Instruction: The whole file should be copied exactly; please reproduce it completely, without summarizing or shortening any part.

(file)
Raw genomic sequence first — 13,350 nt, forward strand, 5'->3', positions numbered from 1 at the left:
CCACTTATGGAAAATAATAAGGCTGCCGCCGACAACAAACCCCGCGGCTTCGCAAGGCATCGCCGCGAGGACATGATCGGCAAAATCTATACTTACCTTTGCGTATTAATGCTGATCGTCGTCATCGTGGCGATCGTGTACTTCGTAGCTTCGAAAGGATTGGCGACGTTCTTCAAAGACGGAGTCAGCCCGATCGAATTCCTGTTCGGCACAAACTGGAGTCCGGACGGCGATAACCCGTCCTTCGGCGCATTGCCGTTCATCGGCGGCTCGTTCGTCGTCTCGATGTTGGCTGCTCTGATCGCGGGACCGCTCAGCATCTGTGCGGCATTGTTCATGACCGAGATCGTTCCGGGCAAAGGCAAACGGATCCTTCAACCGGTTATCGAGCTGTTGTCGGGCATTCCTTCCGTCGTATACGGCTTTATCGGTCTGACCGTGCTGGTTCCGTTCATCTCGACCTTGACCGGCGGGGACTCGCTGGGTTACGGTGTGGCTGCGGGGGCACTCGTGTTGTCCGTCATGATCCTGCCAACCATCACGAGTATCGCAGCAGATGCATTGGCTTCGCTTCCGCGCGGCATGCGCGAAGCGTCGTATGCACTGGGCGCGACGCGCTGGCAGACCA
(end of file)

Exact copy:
Raw genomic sequence first — 13,350 nt, forward strand, 5'->3', positions numbered from 1 at the left:
CCACTTATGGAAAATAATAAGGCTGCCGCCGACAACAAACCCCGCGGCTTCGCAAGGCATCGCCGCGAGGACATGATCGGCAAAATCTATACTTACCTTTGCGTATTAATGCTGATCGTCGTCATCGTGGCGATCGTGTACTTCGTAGCTTCGAAAGGATTGGCGACGTTCTTCAAAGACGGAGTCAGCCCGATCGAATTCCTGTTCGGCACAAACTGGAGTCCGGACGGCGATAACCCGTCCTTCGGCGCATTGCCGTTCATCGGCGGCTCGTTCGTCGTCTCGATGTTGGCTGCTCTGATCGCGGGACCGCTCAGCATCTGTGCGGCATTGTTCATGACCGAGATCGTTCCGGGCAAAGGCAAACGGATCCTTCAACCGGTTATCGAGCTGTTGTCGGGCATTCCTTCCGTCGTATACGGCTTTATCGGTCTGACCGTGCTGGTTCCGTTCATCTCGACCTTGACCGGCGGGGACTCGCTGGGTTACGGTGTGGCTGCGGGGGCACTCGTGTTGTCCGTCATGATCCTGCCAACCATCACGAGTATCGCAGCAGATGCATTGGCTTCGCTTCCGCGCGGCATGCGCGAAGCGTCGTATGCACTGGGCGCGACGCGCTGGCAGACCA